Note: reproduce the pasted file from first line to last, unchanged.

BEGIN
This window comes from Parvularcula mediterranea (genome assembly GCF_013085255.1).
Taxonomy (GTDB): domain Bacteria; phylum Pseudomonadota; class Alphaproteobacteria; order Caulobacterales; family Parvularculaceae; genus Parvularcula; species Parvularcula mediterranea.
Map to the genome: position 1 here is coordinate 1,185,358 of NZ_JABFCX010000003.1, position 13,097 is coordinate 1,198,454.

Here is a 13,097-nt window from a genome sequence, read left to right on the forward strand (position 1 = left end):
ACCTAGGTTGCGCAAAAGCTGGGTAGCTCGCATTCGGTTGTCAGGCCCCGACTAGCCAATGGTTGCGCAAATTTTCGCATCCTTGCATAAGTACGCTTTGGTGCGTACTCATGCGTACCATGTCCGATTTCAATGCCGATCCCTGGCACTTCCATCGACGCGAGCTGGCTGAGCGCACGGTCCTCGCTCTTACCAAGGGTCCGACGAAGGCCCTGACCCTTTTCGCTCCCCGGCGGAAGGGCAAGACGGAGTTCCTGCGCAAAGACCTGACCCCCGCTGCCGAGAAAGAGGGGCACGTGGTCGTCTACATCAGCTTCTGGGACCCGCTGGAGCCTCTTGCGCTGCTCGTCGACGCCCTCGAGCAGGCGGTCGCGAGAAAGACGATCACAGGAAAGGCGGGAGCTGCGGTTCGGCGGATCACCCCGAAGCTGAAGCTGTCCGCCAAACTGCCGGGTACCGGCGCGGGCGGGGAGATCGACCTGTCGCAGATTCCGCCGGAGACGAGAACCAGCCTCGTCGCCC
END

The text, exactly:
This window comes from Parvularcula mediterranea (genome assembly GCF_013085255.1).
Taxonomy (GTDB): domain Bacteria; phylum Pseudomonadota; class Alphaproteobacteria; order Caulobacterales; family Parvularculaceae; genus Parvularcula; species Parvularcula mediterranea.
Map to the genome: position 1 here is coordinate 1,185,358 of NZ_JABFCX010000003.1, position 13,097 is coordinate 1,198,454.

Here is a 13,097-nt window from a genome sequence, read left to right on the forward strand (position 1 = left end):
ACCTAGGTTGCGCAAAAGCTGGGTAGCTCGCATTCGGTTGTCAGGCCCCGACTAGCCAATGGTTGCGCAAATTTTCGCATCCTTGCATAAGTACGCTTTGGTGCGTACTCATGCGTACCATGTCCGATTTCAATGCCGATCCCTGGCACTTCCATCGACGCGAGCTGGCTGAGCGCACGGTCCTCGCTCTTACCAAGGGTCCGACGAAGGCCCTGACCCTTTTCGCTCCCCGGCGGAAGGGCAAGACGGAGTTCCTGCGCAAAGACCTGACCCCCGCTGCCGAGAAAGAGGGGCACGTGGTCGTCTACATCAGCTTCTGGGACCCGCTGGAGCCTCTTGCGCTGCTCGTCGACGCCCTCGAGCAGGCGGTCGCGAGAAAGACGATCACAGGAAAGGCGGGAGCTGCGGTTCGGCGGATCACCCCGAAGCTGAAGCTGTCCGCCAAACTGCCGGGTACCGGCGCGGGCGGGGAGATCGACCTGTCGCAGATTCCGCCGGAGACGAGAACCAGCCTCGTCGCCC